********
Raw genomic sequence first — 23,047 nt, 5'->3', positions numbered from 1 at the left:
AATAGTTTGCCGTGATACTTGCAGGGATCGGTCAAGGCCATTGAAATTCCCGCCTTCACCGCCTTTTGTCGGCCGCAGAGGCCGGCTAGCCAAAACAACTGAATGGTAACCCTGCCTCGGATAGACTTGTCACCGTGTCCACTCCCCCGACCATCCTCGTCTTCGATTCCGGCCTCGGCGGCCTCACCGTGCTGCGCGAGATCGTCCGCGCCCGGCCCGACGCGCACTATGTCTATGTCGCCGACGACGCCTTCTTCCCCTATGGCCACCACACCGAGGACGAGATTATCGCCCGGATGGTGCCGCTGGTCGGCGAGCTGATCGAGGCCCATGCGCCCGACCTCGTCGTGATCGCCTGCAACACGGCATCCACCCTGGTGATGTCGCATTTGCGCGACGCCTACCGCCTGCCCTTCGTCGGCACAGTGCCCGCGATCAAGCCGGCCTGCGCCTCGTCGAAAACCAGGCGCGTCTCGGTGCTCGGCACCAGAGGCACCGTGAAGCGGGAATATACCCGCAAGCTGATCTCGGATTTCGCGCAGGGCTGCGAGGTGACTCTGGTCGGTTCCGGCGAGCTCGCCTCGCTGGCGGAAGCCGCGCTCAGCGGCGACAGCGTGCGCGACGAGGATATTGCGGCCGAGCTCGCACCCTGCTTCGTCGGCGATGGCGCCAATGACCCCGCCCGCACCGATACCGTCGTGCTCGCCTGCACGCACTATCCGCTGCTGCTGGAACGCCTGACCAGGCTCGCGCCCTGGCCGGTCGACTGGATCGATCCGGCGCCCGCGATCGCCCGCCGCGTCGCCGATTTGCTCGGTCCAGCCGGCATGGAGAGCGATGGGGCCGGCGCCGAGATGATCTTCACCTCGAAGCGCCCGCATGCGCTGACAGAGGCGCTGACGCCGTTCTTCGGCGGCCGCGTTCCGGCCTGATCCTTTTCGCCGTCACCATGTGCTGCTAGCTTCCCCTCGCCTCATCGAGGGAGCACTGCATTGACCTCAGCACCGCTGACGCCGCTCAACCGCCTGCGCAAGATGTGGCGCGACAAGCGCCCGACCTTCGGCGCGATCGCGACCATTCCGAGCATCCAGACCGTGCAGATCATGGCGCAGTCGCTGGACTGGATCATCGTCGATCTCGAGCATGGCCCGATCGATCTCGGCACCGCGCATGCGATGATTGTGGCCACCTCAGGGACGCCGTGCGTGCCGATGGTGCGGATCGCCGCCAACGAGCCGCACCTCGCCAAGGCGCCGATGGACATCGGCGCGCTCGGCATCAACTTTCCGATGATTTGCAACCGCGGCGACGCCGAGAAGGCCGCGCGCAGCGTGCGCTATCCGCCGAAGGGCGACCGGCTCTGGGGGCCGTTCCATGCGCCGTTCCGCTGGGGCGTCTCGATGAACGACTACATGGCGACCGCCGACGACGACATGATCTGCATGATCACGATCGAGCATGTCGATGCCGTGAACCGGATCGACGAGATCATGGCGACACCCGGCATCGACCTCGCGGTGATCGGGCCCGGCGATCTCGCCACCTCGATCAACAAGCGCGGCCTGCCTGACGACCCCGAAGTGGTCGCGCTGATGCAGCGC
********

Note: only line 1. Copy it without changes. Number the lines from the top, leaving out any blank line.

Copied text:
Raw genomic sequence first — 23,047 nt, 5'->3', positions numbered from 1 at the left: